The problem of simulating the motion of a set of bodies arises in a variety of domains such as astrophysics, molecular dynamics, fluid dynamics, and high energy physics. The all-to-all nature of interaction between various bodies renders this problem extremely computation-intensive. Techniques based on hierarchical approximations have effectively reduced the complexity of this problem. Coupled with parallel processing, these techniques hold the promise of large scale n-body simulations. In this paper, we present a spectrum of parallel formulations that are suited for different particle distributions. We first present a parallel formulation that uses a static partitioning of the domain and assignment of subdomains to processors. We demonstrate that this scheme delivers acceptable load balance, and coupled with two collective communication operations, it yields good performance. We present a second parallel formulation that combines static decomposition of the domain with an assignment of subdomains to processors based on Morton ordering. This alleviates the load imbalance inherent in the first scheme. We generalize these schemes to dynamic domain decomposition coupled with a subtree assignment that tries to optimize locality of processor subdomains. Unlike existing schemes that are based on shipping data to processors needing them, our schemes are based on shipping computation to processors where data reside. We present an experimental evaluation of our schemes on a 256 processor nCUBE2 and a 256 processor CM5. The evaluation is based on an astrophysical simulation of a variety of Gaussian and Plummer distributions of varying irregularity. We study the impact of a variety of parameters such as the impact of multipole degree and the α-criterion on accuracy and parallel performance. We demonstrate that our parallel formulations yield excellent performance and scale up to a large number of processors, making it possible to run realistic simulations with millions of particles. Furthermore, we show that as the accuracy of simulations is increased by increasing multipole degree, our formulations yield improved efficiencies.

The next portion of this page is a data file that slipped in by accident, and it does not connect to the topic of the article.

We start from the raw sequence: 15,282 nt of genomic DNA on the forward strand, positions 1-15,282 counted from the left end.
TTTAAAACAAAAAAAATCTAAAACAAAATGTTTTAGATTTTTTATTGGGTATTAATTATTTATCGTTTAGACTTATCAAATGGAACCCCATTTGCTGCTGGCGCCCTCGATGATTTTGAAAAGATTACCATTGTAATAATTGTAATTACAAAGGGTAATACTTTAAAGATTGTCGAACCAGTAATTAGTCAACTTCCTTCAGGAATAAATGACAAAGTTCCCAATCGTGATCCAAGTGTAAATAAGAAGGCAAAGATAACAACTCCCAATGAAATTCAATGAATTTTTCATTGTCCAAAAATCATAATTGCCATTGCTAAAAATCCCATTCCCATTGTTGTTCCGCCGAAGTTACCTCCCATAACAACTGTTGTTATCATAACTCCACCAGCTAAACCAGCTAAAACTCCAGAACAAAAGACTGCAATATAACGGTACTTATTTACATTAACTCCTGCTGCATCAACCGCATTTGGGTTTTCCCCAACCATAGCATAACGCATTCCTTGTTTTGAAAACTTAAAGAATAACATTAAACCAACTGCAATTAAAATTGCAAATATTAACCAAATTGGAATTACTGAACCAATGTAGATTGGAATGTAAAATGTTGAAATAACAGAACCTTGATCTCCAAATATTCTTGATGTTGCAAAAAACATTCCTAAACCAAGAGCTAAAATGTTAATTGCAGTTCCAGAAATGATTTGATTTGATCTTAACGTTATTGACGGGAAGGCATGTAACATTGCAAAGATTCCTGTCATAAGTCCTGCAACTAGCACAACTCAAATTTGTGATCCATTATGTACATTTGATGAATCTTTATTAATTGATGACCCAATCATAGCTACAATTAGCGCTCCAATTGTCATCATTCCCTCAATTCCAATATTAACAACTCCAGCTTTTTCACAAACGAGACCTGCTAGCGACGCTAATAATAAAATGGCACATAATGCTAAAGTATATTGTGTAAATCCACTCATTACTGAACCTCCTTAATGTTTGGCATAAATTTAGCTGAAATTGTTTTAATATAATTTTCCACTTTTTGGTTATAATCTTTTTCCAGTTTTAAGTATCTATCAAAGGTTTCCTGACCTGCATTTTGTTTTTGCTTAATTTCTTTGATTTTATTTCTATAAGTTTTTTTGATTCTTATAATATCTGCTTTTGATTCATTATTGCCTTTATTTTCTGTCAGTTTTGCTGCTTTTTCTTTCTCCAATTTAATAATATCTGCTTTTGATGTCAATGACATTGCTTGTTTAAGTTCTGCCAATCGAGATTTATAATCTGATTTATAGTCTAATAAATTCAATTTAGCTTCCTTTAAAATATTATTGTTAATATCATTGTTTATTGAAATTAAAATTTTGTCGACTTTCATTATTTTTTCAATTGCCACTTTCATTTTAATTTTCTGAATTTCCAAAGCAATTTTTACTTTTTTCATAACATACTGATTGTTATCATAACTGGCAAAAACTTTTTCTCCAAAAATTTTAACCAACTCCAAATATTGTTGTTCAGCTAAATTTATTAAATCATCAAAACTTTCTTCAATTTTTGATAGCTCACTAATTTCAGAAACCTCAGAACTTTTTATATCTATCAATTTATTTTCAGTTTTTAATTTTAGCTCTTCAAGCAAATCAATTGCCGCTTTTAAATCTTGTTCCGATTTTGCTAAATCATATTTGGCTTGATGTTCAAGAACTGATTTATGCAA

Bibliographical noteFunding Information:
This work is sponsored by the by Army Research Office contract DA/DAAH04-95-1-0538 and by Army High Performance Computing Research Center under the auspices of the Department of the Army, Army Research Laboratory cooperative agreement no. DAAH04-95-2-0003/contract no. DAAH04-95-C-0008, the content of which does not necessarily reflect the position or the policy of the government, and no official endorsement should be inferred. This work is also sponsored in part by MSI. Access to computing facilities was provided by Cray Research and by the Pittsburgh Supercomputing Center. Related papers are available via WWW at URL: http://www.cs.umn.edu/users/kumar/papers.html. The authors wish to acknowledge anonymous reviewers whose comments served to improve the quality of this manuscript.
Copyright 2018 Elsevier B.V., All rights reserved.
- Experimental results
- Hierarchical tree code
- Load balance
- n-Body simulation